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Multinational Enterprises, International Trade, and Productivity Growth

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Author Info

  • Stephen R. Yeaple
  • Wolfgang Keller

Abstract

We estimate international technology spillovers to U.S. manufacturing firms via imports and foreign direct investment (FDI) between 1987 and 1996. In contrast to earlier work, our results suggest that FDI leads to substantial productivity gains for domestic firms. The size of FDI spillovers is economically important, accounting for about 11 percent of productivity growth in U.S. firms between 1987 and 1996. In addition, there is some evidence for import-related spillovers, but it is weaker than for FDI spillovers. The paper also gives a detailed account of why our study leads to results different from those found in previous work. This analysis indicates that our results are also likely to apply to other countries and periods.

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Bibliographic Info

Paper provided by International Monetary Fund in its series IMF Working Papers with number 03/248.

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Length: 40
Date of creation: 01 Dec 2003
Date of revision:
Handle: RePEc:imf:imfwpa:03/248

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Related research

Keywords: Foreign direct investment; Technology transfer; Productivity; Economic growth; Foreign investment; fdi; spillovers; direct investment; technology spillovers; mnes; multinational enterprises; lead; international trade; manufacturing firms; multinational enterprise; high-technology firms; foreign investors; foreign affiliates; foreign-owned firms; foreign ownership; foreign affiliate; noise; inward foreign direct investment; foreign-owned companies; host economy; foreign companies; foreign counterparts; investment choices; industrial chemicals; high-technology industries; foreign operations;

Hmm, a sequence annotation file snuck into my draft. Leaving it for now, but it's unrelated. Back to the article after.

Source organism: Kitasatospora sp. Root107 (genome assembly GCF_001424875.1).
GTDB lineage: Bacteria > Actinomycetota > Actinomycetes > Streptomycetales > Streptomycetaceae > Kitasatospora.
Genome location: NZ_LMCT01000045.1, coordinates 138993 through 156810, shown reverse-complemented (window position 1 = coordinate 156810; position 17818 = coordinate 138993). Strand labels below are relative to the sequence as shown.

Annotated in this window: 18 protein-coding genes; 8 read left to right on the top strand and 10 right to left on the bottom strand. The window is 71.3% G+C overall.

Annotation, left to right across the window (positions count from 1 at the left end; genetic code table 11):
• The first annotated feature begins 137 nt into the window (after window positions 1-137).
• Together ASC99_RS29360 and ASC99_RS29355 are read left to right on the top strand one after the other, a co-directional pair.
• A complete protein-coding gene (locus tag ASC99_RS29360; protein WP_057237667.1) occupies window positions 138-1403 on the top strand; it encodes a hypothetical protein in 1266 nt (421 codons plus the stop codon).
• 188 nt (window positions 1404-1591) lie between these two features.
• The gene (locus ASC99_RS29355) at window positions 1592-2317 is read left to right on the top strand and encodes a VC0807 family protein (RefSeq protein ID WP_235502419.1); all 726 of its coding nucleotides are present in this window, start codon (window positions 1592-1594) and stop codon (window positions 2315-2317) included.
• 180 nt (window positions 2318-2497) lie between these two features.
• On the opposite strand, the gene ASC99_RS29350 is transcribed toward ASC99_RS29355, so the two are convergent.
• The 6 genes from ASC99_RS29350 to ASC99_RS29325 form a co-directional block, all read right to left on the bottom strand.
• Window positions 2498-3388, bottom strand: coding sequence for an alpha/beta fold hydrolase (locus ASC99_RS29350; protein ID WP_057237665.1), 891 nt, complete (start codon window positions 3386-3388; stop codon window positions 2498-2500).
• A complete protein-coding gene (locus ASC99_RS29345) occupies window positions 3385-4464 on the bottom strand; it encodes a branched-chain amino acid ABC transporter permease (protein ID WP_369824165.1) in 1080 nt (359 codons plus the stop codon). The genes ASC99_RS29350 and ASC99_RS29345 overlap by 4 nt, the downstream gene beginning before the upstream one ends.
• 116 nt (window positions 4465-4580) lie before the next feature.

References

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  1. Ericson, Richard & Pakes, Ariel, 1995. "Markov-Perfect Industry Dynamics: A Framework for Empirical Work," Review of Economic Studies, Wiley Blackwell, vol. 62(1), pages 53-82, January.
  2. Robert E. Hall & Charles I. Jones, 1999. "Why Do Some Countries Produce So Much More Output Per Worker Than Others?," The Quarterly Journal of Economics, MIT Press, vol. 114(1), pages 83-116, February.
  3. Robert C. Feenstra & John Romalis & Peter K. Schott, 2002. "U.S. Imports, Exports, and Tariff Data, 1989-2001," NBER Working Papers 9387, National Bureau of Economic Research, Inc.
  4. Lee Branstetter, 2000. "Is Foreign Direct Investment a Channel of Knowledge Spillovers? Evidence from Japan's FDI in the United States," NBER Working Papers 8015, National Bureau of Economic Research, Inc.
  5. Ann E. Harrison & Brian J. Aitken, 1999. "Do Domestic Firms Benefit from Direct Foreign Investment? Evidence from Venezuela," American Economic Review, American Economic Association, vol. 89(3), pages 605-618, June.
  6. Girma, Sourafel & Wakelin, Katharine, 2001. "Regional Underdevelopment: Is FDI the Solution? A Semiparametric Analysis," CEPR Discussion Papers 2995, C.E.P.R. Discussion Papers.
  7. Nickell, Stephen J, 1996. "Competition and Corporate Performance," Journal of Political Economy, University of Chicago Press, vol. 104(4), pages 724-46, August.
  8. Zvi Griliches & Jacques Mairesse, 1995. "Production Functions: The Search for Identification," NBER Working Papers 5067, National Bureau of Economic Research, Inc.
  9. Robert E. Baldwin & Robert E. Lipsey & J. David Richards, 1998. "Geography and Ownership as Bases for Economic Accounting," NBER Books, National Bureau of Economic Research, Inc, number bald98-1, June.
  10. Trefler, Daniel, 1995. "The Case of the Missing Trade and Other Mysteries," American Economic Review, American Economic Association, vol. 85(5), pages 1029-46, December.
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